definition TV it's hard to go back to standard
TV. It's the same sort of thing here."

So the improvement from 3G to 4G is not as
dramatic as the step from 2G to 3G, which
for the first time made real Web browsing,
video and music downloads practical on
phones. The introduction of 3G started in
earnest about five years ago, but it isn't
complete - AT&T Inc. and T-Mobile USA still
have little rural 3G coverage, for instance.

There's an important caveat to the claim that
4G will be faster, as well. It will definitely be
faster than the 3G networks of Sprint and
Verizon Wireless - about four times faster,
initially. But the other two national carriers,
AT&T and T-Mobile, are upgrading their 3G
networks to offer data-transfer speeds that
will actually be higher than the speeds 4G
networks will reach this year or next.

That means that rather than focusing on real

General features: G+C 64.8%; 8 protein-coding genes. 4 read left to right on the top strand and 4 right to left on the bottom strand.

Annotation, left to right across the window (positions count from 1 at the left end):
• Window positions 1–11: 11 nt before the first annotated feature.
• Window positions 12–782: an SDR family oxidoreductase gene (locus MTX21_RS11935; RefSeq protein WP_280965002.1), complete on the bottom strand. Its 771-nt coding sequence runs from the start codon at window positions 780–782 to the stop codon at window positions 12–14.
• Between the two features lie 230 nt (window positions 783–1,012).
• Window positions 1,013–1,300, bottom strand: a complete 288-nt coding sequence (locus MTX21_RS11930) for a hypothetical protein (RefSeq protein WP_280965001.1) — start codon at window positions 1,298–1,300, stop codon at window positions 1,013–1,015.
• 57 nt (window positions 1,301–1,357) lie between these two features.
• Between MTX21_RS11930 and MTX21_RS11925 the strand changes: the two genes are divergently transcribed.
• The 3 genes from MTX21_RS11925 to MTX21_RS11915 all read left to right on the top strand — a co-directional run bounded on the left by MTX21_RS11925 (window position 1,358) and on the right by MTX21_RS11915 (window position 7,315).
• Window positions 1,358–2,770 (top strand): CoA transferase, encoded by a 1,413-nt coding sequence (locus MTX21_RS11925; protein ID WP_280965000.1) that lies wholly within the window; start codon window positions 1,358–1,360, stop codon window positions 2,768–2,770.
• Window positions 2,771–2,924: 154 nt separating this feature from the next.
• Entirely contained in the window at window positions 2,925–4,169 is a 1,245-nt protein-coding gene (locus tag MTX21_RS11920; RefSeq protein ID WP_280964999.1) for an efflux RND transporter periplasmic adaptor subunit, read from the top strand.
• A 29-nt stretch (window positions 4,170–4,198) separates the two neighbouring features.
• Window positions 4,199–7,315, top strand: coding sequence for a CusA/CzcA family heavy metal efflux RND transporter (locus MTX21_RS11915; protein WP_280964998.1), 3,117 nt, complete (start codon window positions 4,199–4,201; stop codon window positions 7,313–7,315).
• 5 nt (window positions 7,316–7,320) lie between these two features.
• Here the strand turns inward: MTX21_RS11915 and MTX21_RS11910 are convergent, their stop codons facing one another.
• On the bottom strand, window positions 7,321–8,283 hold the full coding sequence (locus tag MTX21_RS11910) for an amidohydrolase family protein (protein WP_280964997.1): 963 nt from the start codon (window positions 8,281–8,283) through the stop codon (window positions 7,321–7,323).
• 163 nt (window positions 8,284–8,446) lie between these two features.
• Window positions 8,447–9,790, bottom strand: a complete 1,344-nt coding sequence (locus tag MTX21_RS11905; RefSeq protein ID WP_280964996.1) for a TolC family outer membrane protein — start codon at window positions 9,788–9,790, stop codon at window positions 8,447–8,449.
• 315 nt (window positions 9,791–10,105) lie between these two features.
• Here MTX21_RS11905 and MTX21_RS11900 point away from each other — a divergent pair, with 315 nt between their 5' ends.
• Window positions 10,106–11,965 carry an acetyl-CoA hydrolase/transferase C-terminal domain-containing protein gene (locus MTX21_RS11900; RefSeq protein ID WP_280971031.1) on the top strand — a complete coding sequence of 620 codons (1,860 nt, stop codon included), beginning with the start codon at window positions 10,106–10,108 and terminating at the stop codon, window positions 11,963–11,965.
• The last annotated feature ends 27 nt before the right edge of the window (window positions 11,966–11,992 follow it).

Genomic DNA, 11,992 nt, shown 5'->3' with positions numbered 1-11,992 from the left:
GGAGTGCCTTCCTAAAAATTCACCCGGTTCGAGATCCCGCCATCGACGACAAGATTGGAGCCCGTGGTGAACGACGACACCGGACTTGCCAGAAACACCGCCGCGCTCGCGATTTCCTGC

speeds, Sprint and Verizon will try to frame
their marketing around the "4G" term, said
Dan Hays, who focuses on
telecommunications at management
consulting firm PRTM.

"It's a terrible story from a consumer
standpoint, because it's tremendously
confusing," he said.

AT&T and T-Mobile are able to upgrade their
3G networks because they use a different 3G
technology than Verizon and Sprint, which
have maxed out their 3G speeds. Taking the
step to 4G is natural for Verizon and Sprint,
especially because they have new chunks of
the radio spectrum that they want to take
advantage of.

The fact that Verizon Wireless and Sprint are
adding fresh spectrum may be more
important than the fact that they are using it
for 4G service. No matter if used for 4G or
3G, new spectrum means the companies can
accommodate more data-hungry devices
such as smartphones.

AT&T's network is already staggering under
data congestion caused by the iPhone in New
York and San Francisco. The carrier has
made relieving the congestion a top priority
this year, and its 3G upgrades are part of
that process. (As an aside, there is a lot of
talk of a coming "iPhone 4G." Apple Inc. will